Study Abroad

Study Abroad After Brexit: What it Means for UK and EU Students

Anna Pedersen

Anna is a freelance writer and editor, currently based in Portland, Oregon. She has traveled to 40+ countries, lived on four continents, and called the United Arab Emirates home for over two years.

Brexit: it’s been on our minds and in the news since 2016 and as of January 31, 2020, it’s finally our reality. The UK has left the European Union. The long-term consequences of this are virtually unknown, as this is completely unchartered territory. But what we do know is that there are bound to be a few changes that could affect UK students studying in the EU and vice versa.

While it’s hard to predict exactly what the next year will bring in terms of geopolitical relationships, we can surmise a few of the potential consequences. Keep in mind that the situation regarding Brexit is changing quickly, so the information included in this article is merely speculative. If you are concerned that Brexit may affect your immigration or visa status, make sure to keep up to date with information directly from the UK government.

What Exactly is Brexit?

So much time has passed since we first heard this portmanteau that it’s hard to keep straight exactly what it all means. Here’s a quick timeline of events:

  • June 26, 2016: UK votes to leave the EU, despite polls which predicted the opposite. David Cameron, the Prime Minister, announces his resignation the following day.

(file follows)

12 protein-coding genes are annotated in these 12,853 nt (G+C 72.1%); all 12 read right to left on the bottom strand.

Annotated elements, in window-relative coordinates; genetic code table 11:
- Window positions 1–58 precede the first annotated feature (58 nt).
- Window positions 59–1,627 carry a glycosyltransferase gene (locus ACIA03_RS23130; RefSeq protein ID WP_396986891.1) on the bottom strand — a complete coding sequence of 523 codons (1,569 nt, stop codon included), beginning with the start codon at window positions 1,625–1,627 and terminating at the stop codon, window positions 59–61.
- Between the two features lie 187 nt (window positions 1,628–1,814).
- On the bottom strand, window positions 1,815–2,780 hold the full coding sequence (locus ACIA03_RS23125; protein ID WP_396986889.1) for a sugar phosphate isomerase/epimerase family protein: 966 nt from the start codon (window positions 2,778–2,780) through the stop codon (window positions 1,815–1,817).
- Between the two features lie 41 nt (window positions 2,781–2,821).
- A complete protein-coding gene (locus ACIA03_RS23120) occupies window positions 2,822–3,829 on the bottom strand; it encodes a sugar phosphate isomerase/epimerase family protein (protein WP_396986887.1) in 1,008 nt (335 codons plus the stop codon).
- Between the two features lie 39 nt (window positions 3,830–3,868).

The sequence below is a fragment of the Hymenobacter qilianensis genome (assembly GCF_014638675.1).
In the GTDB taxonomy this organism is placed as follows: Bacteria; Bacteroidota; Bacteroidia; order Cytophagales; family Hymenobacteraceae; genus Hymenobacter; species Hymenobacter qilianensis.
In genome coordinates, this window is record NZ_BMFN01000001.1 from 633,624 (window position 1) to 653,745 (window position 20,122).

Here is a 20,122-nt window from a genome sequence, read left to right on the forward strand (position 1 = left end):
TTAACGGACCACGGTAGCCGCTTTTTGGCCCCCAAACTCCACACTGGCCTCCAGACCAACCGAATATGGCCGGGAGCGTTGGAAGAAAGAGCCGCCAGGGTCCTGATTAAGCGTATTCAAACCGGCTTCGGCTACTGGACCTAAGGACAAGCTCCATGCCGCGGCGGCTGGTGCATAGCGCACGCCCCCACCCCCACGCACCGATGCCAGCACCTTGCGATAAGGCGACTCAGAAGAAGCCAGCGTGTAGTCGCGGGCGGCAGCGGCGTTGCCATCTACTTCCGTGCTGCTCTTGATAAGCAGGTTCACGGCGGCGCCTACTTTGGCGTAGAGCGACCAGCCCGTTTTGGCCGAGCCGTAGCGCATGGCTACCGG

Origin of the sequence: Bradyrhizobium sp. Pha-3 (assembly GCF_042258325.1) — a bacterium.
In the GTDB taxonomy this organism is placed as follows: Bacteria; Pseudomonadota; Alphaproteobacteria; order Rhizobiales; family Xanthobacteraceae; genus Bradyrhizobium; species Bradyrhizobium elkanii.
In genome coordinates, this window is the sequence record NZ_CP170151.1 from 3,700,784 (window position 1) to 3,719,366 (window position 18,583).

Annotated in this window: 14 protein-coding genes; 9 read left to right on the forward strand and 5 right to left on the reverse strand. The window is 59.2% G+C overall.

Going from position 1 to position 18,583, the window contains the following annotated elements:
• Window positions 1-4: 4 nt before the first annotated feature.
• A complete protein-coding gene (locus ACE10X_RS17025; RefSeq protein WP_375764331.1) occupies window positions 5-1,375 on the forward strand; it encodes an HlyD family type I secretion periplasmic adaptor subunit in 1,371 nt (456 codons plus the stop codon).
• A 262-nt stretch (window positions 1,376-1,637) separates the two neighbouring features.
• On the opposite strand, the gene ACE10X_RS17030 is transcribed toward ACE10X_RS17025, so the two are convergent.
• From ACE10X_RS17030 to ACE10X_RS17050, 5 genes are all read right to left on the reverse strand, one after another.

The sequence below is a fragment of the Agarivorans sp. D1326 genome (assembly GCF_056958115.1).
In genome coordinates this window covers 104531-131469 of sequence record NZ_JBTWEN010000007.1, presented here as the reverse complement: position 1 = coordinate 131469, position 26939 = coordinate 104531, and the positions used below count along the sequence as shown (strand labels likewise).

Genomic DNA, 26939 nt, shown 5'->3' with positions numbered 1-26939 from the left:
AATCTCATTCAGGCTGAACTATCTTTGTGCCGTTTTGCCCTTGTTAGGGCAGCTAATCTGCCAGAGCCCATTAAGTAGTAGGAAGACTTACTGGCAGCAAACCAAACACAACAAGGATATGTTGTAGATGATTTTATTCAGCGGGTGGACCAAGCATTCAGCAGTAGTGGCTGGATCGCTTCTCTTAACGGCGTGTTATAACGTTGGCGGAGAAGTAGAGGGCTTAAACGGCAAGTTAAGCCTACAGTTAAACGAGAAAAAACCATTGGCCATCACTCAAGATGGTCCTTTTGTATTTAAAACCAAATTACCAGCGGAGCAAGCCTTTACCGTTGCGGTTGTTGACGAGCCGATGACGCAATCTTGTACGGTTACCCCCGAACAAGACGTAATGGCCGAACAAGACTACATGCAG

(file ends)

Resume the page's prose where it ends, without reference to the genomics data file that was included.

• July 13, 2016: Theresa May becomes Prime Minster by default. Soon thereafter, May sets out a “hard Brexit” plan for exiting the EU.
  • March 29, 2017: May triggers an article which formally starts the countdown—the UK will now leave the EU in two years.
  • April 12, 2019: After multiple failed attempts to push a withdrawal agreement through the Commons, May is forced to extend the deadline for leaving until October 31st.
  • June 7, 2019: May resigns after three failed attempts to get a withdrawal agreement through Parliament.
  • July 24, 2019: In comes Boris Johnson, who extends the deadline (again) and calls for a general election in order to bypass Parliament.
  • December 12, 2019: Johnson wins a conservative majority in the general election, ensuring that he will be able to pass a withdrawal agreement.
  • January 31, 2020: Brexit day. The UK officially leaves the European Union, after more than three years of back and forth negotiations and gridlock.

The repercussions of Brexit will become clear over the coming months and years, but one thing we know for sure is this: now through December 31, 2020 will be a transition period while the UK and the EU negotiate additional arrangements. According to the UK government, “The current rules on trade, travel, and business for the UK and the EU will continue to apply during the transition period.”

For all students who could be impacted by Brexit, this is great news because it basically means you have a year to figure out how you will be affected. Read on for some tips on how best to prepare during this transition period.

What to Expect: EU Students Studying in the UK After Brexit

The UK government has reached an agreement with the EU to protect individuals living in the UK. That means that most EU citizens living in the UK will be able to continue their lives as normal. In fact, up until June 30, 2021, all EU students who are studying in the UK have the “right to reside,” meaning they have the right to live in the UK without further application.

After June 30, 2021, you may be eligible to apply to the EU Settlement Scheme, which could continue to allow you to stay in the UK. This application will require certain residence documents, which you can start to apply for now.